Best Actress

Who Won: Brie Lawson for RoomPicture1

Who should have Won: Brie Lawson for Room. No I don’t agree with every choice, but this was another good one. Along with the snubbed Jacob Tremblay, the pair brought the needed heart to what could have been (and in some ways was) an over wrought melodrama with a very topical and timely story. But the performances are what boosted this to an effective and moving drama, and the whole film is worth it for that escape scene alone.

maxresdefaultWho should have been nominated: Bel Powley for The Diary of a Teenage Girl. No actress last year gave more of an emotional, funny, heart-breaking, fun, sincere, and just naked performance than Bel Powley in The Diary of a Teenage Girl. She was the embodiment of the teenager, and her courage to commit to the sexually explicit role added more emotional weight than all of the actual nominations combined.

Best supporting Actor

Who Won: Mark Rylance for Bridge of Spies Bridgeof-Spies-777x437

19-creed-stallone.w600.h600Who should have Won: Sylvester Stallone for Creed. Not that I think his performance is better than Rylance’s (but it is as good), I just think the sentiment of Sylvester Stallone winning an Oscar for Rocky would have been nicer, as we all doubt he’s got another one in him (but who knows). His performance is also genuinely very strong and thoughtful, and I think the main reason he didn’t win in the end was because Creed got too sentimental about itself near the end, and the cancer subplot was a bit much.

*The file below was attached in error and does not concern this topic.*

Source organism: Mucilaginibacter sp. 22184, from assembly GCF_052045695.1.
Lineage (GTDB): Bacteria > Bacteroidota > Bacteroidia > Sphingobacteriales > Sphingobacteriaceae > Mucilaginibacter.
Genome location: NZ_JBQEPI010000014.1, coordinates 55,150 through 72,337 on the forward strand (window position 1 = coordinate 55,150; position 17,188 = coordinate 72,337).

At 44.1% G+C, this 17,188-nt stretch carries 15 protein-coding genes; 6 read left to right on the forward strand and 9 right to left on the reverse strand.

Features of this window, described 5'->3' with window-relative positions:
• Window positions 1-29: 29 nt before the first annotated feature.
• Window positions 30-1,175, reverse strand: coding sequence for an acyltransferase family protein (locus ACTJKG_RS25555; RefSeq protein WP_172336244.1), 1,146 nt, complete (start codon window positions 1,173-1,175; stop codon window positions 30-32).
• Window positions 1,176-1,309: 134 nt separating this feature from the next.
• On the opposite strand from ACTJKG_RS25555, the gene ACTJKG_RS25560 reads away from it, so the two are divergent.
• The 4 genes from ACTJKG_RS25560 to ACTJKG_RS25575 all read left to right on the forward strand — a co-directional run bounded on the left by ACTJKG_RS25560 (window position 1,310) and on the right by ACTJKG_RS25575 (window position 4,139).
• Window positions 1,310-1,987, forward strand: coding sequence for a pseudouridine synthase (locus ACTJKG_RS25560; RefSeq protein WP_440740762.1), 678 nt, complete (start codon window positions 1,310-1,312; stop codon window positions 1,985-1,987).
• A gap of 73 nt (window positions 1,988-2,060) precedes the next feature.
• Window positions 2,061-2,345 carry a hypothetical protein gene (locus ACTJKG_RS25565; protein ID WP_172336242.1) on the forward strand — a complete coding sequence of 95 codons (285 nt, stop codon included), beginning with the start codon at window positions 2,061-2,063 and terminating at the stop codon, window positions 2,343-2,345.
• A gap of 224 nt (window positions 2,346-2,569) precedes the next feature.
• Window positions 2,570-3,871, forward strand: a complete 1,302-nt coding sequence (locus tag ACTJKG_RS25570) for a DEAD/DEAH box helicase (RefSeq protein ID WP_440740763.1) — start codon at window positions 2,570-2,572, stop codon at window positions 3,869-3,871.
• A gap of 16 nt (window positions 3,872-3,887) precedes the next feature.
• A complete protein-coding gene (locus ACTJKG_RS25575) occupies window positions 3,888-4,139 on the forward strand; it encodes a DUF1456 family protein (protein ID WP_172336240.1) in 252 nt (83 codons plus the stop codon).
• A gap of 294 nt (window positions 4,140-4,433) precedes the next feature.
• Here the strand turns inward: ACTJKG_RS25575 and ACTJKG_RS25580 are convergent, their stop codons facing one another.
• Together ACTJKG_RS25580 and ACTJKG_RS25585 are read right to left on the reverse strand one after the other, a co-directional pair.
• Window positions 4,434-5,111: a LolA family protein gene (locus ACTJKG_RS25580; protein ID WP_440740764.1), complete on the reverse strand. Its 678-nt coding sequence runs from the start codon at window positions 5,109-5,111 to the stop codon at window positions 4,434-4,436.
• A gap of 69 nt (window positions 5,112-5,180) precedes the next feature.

Who should have been nominated: Jason Segel for The End of The Tour. I already went into jason-segel-the-end-of-the-tour-trailerdetail about his performance in our year end awards post here. But to say again, Segel shocked everyone with his subtle and quiet turn as the famed writer David Foster Wallace, his performance doing the surprising thing of letting us see his humanity, instead of understanding his genius (like most biopic type films try to do). With the right push I could have seen him getting a nomination, the Academy tend to love when comic actors go serious.